Pinterest's somewhat difficult relationship with issues of credit and copyright has made me a little uneasy from the beginning, but since pretty much everyone else was just happily pinning and repinning without worrying too much about it, I went along with it. A large part of my recent organizing, though, was tracking down and giving credit to original creators. It's really not hard, and I think it's the right thing to do.
So, what I did was:
- For each pin, I checked the link to make sure that it still worked, and that it went to the page where that content or image was originally posted. If you spend much time trying to get to actual websites from Pinterest, you can probably guess how this went.
- If the pin didn't link to a "real" website (if it just went to an image search result, or an arbitrary page of a tumblr, or something like that), I tracked down the site that the content originally came from. The easiest way to do this is to use Google Image Search:
- Click on the little camera icon in the right side of the search bar, and you can paste in the image's URL. Then Google will search for that picture and return websites that have the same or similar images on it. When the top page result is somebody's Flickr account, as in this example [edit: I just noticed that the link actually is to someone's Flickr favorites, but from there it's easy to get back to the original photo], then I could be pretty sure I had found the original creator. Sometimes it was a little more tricky, but usually either going to the website that hosted the largest version of the image I was looking for, or to the oldest website, was successful.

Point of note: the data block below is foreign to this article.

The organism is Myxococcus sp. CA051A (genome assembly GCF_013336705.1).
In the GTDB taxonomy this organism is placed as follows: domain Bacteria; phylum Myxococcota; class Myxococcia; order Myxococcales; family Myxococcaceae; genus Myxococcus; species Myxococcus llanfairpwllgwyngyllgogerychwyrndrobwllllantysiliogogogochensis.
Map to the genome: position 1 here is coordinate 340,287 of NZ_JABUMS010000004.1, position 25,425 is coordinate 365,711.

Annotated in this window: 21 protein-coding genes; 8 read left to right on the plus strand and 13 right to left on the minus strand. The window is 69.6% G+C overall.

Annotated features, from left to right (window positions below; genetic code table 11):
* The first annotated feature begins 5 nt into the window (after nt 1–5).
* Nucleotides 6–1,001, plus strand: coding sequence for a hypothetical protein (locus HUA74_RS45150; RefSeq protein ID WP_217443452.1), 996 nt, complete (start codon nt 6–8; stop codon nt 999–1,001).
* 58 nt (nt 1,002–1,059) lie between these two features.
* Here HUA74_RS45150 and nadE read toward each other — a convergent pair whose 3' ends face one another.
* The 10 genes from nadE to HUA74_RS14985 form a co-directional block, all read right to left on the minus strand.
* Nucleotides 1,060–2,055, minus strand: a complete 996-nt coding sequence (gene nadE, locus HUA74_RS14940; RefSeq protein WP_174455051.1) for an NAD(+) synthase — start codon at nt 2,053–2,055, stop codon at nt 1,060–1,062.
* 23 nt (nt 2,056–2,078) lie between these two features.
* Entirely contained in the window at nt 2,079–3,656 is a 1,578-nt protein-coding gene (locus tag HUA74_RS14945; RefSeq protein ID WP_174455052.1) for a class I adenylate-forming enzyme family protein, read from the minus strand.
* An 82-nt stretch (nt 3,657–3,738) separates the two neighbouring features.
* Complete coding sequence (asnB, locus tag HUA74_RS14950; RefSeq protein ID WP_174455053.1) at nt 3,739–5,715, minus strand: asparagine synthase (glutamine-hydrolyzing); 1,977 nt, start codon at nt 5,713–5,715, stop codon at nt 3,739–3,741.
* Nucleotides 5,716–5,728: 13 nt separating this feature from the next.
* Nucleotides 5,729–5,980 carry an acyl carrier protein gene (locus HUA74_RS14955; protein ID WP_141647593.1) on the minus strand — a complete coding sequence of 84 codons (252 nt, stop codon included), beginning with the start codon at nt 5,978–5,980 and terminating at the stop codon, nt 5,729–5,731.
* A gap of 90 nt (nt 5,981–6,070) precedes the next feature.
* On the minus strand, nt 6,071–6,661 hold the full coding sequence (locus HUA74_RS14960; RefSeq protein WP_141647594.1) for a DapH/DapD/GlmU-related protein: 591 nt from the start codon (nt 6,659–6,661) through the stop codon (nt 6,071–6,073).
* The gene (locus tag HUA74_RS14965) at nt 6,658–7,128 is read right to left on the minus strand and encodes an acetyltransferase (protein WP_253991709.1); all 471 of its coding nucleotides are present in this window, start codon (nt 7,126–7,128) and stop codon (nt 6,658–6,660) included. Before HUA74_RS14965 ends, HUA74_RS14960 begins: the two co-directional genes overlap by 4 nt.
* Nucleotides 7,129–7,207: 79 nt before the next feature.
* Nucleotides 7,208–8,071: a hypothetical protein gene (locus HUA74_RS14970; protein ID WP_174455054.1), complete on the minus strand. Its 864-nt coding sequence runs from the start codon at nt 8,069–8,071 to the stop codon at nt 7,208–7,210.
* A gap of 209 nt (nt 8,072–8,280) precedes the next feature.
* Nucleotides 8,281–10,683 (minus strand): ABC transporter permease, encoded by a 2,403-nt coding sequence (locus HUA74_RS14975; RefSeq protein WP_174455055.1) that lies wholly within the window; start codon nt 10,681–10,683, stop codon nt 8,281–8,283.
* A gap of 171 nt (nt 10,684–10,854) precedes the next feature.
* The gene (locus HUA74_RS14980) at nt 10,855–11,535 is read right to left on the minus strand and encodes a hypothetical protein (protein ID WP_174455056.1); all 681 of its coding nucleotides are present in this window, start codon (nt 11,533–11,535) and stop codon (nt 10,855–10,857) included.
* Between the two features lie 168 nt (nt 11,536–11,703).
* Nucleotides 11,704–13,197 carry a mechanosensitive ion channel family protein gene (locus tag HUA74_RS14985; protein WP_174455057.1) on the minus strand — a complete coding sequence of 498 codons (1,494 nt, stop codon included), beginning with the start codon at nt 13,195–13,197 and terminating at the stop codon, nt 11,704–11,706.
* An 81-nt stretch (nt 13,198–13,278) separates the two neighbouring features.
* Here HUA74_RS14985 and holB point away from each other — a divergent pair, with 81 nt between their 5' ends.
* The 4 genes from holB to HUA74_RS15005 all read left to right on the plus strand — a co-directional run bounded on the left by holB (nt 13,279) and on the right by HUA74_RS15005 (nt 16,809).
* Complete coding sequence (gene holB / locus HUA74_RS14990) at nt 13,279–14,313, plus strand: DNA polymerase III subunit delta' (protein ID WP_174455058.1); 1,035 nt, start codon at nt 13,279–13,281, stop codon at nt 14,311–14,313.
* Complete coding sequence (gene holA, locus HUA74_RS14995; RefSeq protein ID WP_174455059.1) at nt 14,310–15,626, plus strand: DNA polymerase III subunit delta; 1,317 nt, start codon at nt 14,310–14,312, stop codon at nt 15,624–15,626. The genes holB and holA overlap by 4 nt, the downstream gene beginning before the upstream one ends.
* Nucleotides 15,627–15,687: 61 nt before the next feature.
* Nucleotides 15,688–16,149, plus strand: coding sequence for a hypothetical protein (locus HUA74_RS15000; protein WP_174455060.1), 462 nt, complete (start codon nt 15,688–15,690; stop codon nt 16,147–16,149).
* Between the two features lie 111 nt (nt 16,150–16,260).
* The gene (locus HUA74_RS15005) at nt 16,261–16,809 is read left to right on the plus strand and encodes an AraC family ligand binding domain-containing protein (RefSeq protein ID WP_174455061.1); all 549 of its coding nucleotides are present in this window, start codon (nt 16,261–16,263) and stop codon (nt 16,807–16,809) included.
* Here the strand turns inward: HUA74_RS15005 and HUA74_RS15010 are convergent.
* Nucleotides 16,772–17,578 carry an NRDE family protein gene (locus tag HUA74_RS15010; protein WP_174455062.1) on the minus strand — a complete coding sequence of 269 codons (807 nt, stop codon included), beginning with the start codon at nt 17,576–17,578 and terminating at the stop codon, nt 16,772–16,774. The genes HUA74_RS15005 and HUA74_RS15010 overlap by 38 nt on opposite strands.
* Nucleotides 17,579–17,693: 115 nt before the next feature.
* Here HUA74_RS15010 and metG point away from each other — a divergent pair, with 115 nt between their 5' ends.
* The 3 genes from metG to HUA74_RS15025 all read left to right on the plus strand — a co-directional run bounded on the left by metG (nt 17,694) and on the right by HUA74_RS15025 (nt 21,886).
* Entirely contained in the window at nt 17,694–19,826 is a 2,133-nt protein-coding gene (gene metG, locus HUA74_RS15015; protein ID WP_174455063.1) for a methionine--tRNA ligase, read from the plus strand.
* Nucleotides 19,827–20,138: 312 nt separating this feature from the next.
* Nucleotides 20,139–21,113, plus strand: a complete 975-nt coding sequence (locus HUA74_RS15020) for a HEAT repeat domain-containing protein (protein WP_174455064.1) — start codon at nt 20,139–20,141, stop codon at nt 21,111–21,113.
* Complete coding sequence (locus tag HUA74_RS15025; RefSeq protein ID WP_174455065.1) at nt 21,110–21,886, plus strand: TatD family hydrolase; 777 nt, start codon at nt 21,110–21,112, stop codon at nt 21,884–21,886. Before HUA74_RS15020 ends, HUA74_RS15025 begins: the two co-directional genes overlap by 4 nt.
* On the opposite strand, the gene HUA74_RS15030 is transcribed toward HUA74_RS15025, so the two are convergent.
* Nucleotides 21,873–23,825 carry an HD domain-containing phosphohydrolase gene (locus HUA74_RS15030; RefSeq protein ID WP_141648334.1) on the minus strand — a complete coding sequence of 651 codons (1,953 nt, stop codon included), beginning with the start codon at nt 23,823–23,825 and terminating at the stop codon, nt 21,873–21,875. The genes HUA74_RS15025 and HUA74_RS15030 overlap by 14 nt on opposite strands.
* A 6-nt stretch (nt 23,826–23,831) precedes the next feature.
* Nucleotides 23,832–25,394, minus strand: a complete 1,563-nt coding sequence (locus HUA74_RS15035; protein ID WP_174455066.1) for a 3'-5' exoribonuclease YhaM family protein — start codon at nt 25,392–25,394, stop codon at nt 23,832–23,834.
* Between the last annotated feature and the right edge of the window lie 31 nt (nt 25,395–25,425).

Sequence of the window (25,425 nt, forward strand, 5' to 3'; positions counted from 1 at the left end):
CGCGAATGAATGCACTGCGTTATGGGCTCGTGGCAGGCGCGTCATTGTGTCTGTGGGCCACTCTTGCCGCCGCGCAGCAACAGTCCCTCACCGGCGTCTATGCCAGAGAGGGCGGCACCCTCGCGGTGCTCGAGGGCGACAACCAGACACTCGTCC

- Then, once I had found the original website, I edited that pin and changed the website to the link I had found. In some cases, I just deleted my old pin and created a new one with the correct link.
- There were a few times that I just couldn't find an original creator. In those cases, I tried to at least find their name to put in the pin's description, or to change the link to the earliest source for that content that I could find.
- There were also a few pins where I found the original creator's Flickr page, but they had not enabled pinning their photos. In those cases, I deleted my pin.
But I did not stop here! Another bad Pinterest habit I've fallen into is just leaving whatever description happens to be on the pin when I repin it to one of my boards. A lot of people do this, leading to some bizarre situations if you assume that the description on the pin is what your friend actually had to say about it. I do a lot of my Pinterest browsing on my iPad, so it's much easier to just repin and not type in a new description of my own, but it was starting to bother me that so many of the descriptions on my pins were things I would never actually say! So, I went through and fixed that too.
Then, just to do a little more tidying, I unfollowed a few boards that my contacts pin to. I'm not that interested in elementary education, paleo diets, fitness (sadly), crafts for toddlers, or some of the other things my friends are into, so I just unfollowed those boards. Much better! Now my pins are all, to the best of my ability, correctly attributed, and they have my own comments on them, and my main feed is mostly just stuff I actually want to see. Ahh, organization.